Israeli forces capture Palestinian axe killers, mull reviving targeted assassinations

The two Palestinian terrorists who with savage axe  blows murdered three Israeli men, Oren Ben Yiftah, Elad Boaz Gul and Yonatan Havakuk, and injured five in the central town of Elad on Independence Day were captured three days later on Sunday morning, May 8. Assad al-Rifai and Soubhi Abu Shakir were still hiding in Israel not far from the scene of their crime in the Nahshonim forest between Elad and the town of Rosh Ha’Ayin. The police, Shin Bet and the IDF jointly announced the capture. The fugitives were picked up in a state of exhaustion without food or water. The news delayed the regular Sunday cabinet session by half an hour.

The evidence from the probe into the three Independence Day axe murders in Elad reveals major gaps in Israel’s handling of the new Palestinian tactics of terror. While details of the probe are under a court-imposed gag, those gaps are plain to see. The axe-killers, Assad al-Rifai, 19, and Soubhi Abu Shakir, 20, both from the village of Roumana in the Jenin area in northern Samaria, were familiar faces in Elad. One was sighted on Thursday, a day before the attack, cruising around the town. On the day itself, he was seen going into a building and shouting Allahu Akbar. A call midday to the police failed to raise the alarm.

Had the fleet of police cars rushing to the scene at 8 pm on Thursday arrived eight hours earlier, the tragedy may have been averted.

As it was, the first victim, Oren Ben Yiftah, a 35-year-old driver from Lod, actually drove the two axe-killers from the Green Line barrier, allowing them to sneak across into the ultra-religious town, as they had done before to take up jobs without a permit. After murdering Ben Yiftah, the terrorists headed to Ibn Gvirol street and a park, where they killed Elad residents Yonatan Havakuk and Boaz Gol. The three victims, in their 30s or 40s, were mourned at their funerals on Friday by their widows and 16 children.

The two killers may have got away in a car. They are still being hunted by massive forces on both sides of the Green Line security barrier. It is an open secret that Palestinian car thieves run a thriving racket in stolen Israeli cars and may have provided the getaway car.

Still lagging after events, Police commissioner Yakov Shabtai on Friday ordered a massive operation to detain Palestinians without permits in Israel, and penalize the drivers and employers, especially building contractors. Until now, the authorities turned a blind eye to this source of cheap labor, detaining around 7,000 out of the roughly tens of thousands strolling through yawning gaps in the security fence day by day. Areas around this boundary were suddenly packed on Friday with security forces.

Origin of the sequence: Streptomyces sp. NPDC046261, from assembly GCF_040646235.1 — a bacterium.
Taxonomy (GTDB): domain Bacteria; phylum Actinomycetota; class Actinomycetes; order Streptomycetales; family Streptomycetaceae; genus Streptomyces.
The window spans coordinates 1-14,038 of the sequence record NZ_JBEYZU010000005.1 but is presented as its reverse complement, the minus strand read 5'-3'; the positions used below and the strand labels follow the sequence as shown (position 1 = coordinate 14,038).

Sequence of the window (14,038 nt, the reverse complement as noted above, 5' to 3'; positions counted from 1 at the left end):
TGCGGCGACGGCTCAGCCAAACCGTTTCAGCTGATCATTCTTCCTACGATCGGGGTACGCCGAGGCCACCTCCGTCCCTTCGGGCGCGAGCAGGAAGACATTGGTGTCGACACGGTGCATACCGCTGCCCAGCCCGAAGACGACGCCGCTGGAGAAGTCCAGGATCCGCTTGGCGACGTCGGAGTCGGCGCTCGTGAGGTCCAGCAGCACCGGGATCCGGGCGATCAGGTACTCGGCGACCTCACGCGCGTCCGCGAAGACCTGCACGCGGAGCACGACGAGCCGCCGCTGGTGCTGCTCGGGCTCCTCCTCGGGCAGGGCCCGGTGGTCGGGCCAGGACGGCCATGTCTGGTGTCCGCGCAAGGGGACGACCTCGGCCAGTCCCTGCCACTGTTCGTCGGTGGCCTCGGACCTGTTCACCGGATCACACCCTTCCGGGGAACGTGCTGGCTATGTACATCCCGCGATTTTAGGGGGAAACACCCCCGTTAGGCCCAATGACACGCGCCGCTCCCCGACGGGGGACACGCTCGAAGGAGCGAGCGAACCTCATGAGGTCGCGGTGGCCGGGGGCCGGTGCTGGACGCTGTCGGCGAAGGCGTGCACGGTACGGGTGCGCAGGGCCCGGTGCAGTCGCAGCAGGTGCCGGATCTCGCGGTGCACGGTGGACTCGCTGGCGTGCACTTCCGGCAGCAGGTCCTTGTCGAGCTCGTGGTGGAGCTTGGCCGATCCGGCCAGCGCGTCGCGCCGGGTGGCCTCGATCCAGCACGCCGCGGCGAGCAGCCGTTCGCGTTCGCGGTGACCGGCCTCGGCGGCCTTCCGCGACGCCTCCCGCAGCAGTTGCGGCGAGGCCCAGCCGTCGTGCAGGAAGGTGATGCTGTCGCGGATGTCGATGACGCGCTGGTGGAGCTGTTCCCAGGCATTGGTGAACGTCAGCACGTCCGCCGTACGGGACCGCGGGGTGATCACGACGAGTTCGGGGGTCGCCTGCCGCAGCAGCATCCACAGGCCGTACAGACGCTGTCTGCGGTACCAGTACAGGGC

But for how long? And why was this action taken only after Palestinian illegals had committed 19 cruel murders of civilians in five weeks in the Israeli heartland cities of Beersheba, Tel Aviv, Hadera, Bnei Brak and now Elad? Why were security measures abandoned for civilians at normal work and play on main city streets?

This lack offered the new Palestinian terrorist easy game. It was picked up by the Hamas leader Yahya Sinwar, a four-time indicted terrorist, who last week called on young Palestinians to turn their guns on the Jews. “If you have no guns, use axes or butchers’ knives!” he shouted.

Since March, a concentrated counter-terror operations has been in force in the hotbed Jenin area of northern Samaria and the primary source of the current wave of Palestinian terror. Elite units of the IDF, Shin Bet, Border Police and Police have rounded up hundreds of suspects for interrogation. The Elad atrocity should have been prevented. That it happened, points to the shortcomings of Israel’s existing counter-terror methods of prevention and intelligence -gathering.

As a former Shin Bet chief Avi Dichter put it, “Successful intelligence gathering targets terrorist organizations.” Assad al-Rifai, 19 and Soubhi Abu Shakir had no known affiliation to any of the terrorist groups, although Hamas and Islamic Jihad both heaped praise on their action, and their names are not on any past records. As one Palestinian source noted: “One axe is worth a thousand rockets.”

Pushed by the Elad outrage, Israel’s government heads have launched a fundamental rethink of protective measures against the new wave of Palestinian terror. This will mean going on the offensive. Targeted assassinations of leadership figures are high on their list of options, even at the cost of spurring a fresh outbreak of rocket violence from the Gaza Strip or even by Palestinian backers in Lebanon.

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